For many years, I was the odd girl out. Sitting around with a group of friends, I would nod politely as they talked about pregnancy. Then diapers. And terrible twos. And preschools. I would smile sympathetically as they talked about how much they missed sleep. And privacy. And the ability to take off for a weekend getaway without packing the minivan with baby paraphernalia. And, again and again, I would vow not to be “that mom” if I ever ended up being a mom at all.
And then I did. One day, I was the odd girl out, and the next day, I was part of the club. Acquaintances that I hadn’t spoken to in months wanted to set up playdates. Friends of friends wanted to talk about daycare and car seats. To be honest, I found it all very loud and startling.
Don’t get me wrong, I love my mama friends. They are the ones I call if I want someone to say, “oh, all kids do that.” Because that is always, always what they say.
But some of the best parenting advice I’ve gotten has been from my friends who aren’t parents. As I mentioned before, there aren’t many of them. Two, really. Two smart, thoughtful friends who know me just about as well as anybody. Two gracious friends who bear with me as I ramble on and on about my daughter. Inevitably, I have become “that mom” as so much of my life revolves around her now.
They listen. And they give really, really good advice. Such good advice that when I’m thinking about how to approach a particular issue with my daughter, I often make a mental note to ask them for their perspective.
I’ve always thought this was a little weird. But I’ve kept on doing it because it worked. This week I got to spend a few hours chatting with one of those smart, thoughtful friends. And she gave me some insight.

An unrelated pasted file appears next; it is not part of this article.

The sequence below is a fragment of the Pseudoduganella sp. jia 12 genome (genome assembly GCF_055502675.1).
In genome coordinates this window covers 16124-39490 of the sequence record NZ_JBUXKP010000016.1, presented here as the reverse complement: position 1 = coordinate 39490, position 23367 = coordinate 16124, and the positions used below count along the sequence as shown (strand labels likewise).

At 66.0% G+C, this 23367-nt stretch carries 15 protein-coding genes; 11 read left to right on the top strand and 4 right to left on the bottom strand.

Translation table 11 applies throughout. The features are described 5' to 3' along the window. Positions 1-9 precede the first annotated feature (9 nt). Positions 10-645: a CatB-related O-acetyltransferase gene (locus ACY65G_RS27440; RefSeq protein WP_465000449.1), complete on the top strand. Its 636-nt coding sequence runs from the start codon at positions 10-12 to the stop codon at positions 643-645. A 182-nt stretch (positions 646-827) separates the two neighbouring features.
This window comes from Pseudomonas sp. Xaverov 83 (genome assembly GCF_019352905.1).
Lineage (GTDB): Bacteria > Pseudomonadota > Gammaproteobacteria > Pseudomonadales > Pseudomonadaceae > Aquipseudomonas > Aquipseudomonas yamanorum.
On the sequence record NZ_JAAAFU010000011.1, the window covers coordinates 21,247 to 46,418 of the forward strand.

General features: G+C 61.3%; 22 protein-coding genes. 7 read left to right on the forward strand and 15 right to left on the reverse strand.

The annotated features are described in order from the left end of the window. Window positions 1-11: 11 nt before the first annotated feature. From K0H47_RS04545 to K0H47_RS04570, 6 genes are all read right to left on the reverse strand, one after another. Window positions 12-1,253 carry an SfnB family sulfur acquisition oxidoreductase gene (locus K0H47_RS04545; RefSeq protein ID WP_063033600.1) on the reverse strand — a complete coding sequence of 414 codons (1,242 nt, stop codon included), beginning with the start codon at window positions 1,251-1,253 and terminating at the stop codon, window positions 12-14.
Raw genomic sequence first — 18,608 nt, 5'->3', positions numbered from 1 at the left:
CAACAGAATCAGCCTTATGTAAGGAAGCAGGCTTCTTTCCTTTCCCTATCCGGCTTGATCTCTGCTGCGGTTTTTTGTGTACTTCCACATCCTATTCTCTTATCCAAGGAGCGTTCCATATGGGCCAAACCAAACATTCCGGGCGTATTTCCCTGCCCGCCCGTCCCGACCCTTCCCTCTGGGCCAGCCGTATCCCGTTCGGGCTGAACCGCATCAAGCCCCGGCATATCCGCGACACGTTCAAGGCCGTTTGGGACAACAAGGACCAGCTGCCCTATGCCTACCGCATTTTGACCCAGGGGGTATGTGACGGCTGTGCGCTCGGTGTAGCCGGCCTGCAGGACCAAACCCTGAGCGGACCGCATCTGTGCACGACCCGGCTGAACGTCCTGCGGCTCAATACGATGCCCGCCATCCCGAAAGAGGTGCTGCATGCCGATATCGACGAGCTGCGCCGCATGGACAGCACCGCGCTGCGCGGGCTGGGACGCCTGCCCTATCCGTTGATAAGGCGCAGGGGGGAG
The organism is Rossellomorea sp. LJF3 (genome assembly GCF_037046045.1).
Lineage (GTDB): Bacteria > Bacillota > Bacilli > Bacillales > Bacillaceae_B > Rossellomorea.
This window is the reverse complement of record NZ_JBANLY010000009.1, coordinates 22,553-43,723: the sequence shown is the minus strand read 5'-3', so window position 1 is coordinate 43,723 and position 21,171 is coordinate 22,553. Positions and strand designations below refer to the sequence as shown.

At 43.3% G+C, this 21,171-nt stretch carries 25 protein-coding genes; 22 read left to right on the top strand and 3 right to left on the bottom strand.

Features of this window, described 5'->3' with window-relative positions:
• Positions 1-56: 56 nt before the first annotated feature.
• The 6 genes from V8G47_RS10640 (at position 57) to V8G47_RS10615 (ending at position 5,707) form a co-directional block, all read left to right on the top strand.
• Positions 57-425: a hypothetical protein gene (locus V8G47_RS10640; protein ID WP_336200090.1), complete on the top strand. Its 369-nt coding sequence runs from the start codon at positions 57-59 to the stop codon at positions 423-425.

“Maybe,” she suggested, “it’s because we understand how it feels to be outliers.”
The more I thought about this, the more it made sense. My parenting experience feels non-traditional in so many ways. I am a single, transracial adoptive mom. I met my daughter when she was already four. In the big world of parenting, this makes me a tiny subset of a subset of a subset. An outlier, indeed.
Swimming in the vast sea of parents, these women who are not moms know how it feels to be different. To be a subset of a subset. To have their families questioned because other people view them as non-traditional.
Sometimes I need a break from people trying to normalize my experience. In many ways, my family is not normal. It’s just not. I’m ok with that.
And so I’ll keep asking for parenting advice from my friends who are not parents. Because they are smart. And thoughtful. And they understand how it feels to be outliers.
How about you? Did you become “that mom” or “that dad” as soon as you had a child? Do you ask for parenting advice from your friends who aren’t parents? Leave me a comment and let me know!